Raleigh, N.C. — A proposal to require health teachers in North Carolina public schools to inform students of risk factors related to premature births moved one step closer to law Tuesday.
The House Health and Human Services Committee voted 13-7 to approve Senate Bill 132, which says reproductive health classes should include information about the preventable causes of premature births. A vote on the House floor could come on Wednesday.
The bill initially listed previous abortions as the only cause of premature births, but it was amended before Senate passage to also include smoking, drinking, drug use and poor prenatal care as other causes.
Rep. Beverly Earle, D-Mecklenburg, tried to amend the bill to give teachers more flexibility about what they should teach, but bill backers defeated the effort, saying someone had to establish a list of risk factors to be covered in class.
"To not include these known facts is just not correct," said Rep. Jim Fulghum, R-Wake, a physician.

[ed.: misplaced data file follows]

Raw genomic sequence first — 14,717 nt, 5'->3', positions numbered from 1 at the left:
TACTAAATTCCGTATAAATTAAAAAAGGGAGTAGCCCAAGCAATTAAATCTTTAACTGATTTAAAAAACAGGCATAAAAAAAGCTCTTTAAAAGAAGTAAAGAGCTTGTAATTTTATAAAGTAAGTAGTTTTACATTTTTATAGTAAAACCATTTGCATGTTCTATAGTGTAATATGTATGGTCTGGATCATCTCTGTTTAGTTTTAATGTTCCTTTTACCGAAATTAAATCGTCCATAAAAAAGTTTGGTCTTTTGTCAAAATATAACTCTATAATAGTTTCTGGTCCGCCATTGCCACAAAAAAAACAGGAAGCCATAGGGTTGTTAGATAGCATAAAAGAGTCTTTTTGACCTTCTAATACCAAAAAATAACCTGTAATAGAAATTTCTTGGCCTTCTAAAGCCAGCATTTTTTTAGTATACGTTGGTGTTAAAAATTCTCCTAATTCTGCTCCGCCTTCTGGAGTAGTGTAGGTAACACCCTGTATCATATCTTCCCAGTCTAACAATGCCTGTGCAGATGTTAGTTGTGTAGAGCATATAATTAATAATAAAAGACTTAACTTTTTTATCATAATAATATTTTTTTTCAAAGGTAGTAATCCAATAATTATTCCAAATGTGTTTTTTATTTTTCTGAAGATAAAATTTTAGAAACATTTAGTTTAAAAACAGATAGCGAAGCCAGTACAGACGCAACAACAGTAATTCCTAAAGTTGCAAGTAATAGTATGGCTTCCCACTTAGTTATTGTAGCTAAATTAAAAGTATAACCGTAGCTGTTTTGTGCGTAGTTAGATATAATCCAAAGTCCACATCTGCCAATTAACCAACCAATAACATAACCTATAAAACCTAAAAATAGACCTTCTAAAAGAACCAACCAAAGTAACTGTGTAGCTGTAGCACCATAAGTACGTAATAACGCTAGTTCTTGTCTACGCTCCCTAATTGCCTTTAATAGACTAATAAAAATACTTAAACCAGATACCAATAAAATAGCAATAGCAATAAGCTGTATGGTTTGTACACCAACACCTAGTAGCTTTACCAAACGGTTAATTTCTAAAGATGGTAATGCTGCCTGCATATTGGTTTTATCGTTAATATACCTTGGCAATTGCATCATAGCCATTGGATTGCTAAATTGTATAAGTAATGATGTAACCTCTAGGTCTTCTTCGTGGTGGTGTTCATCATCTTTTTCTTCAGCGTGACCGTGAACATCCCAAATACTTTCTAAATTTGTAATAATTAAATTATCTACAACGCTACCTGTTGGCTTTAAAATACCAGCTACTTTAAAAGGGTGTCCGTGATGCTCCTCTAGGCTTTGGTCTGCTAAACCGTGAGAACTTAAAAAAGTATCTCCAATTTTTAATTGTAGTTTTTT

Some lawmakers said the language of the bill should be changed, arguing scientific studies haven't concluded that any of the activities directly caused premature deliveries.
"I would be a lot more comfortable with this bill if it said it teaches about potential risk factors," said Rep. Verla Insko, D-Orange. "I can't vote for this bill because I think it is incorrect to say you can teach about preventable causes. You can teach about preventable risk factors."
An effort to switch "causes" to "risk factors" in the bill failed.
Bill sponsor Sen. Warren Daniel, R-Burke, said teachers might wind up using the word "risk" in class, but he saw no reason to change the bill's language.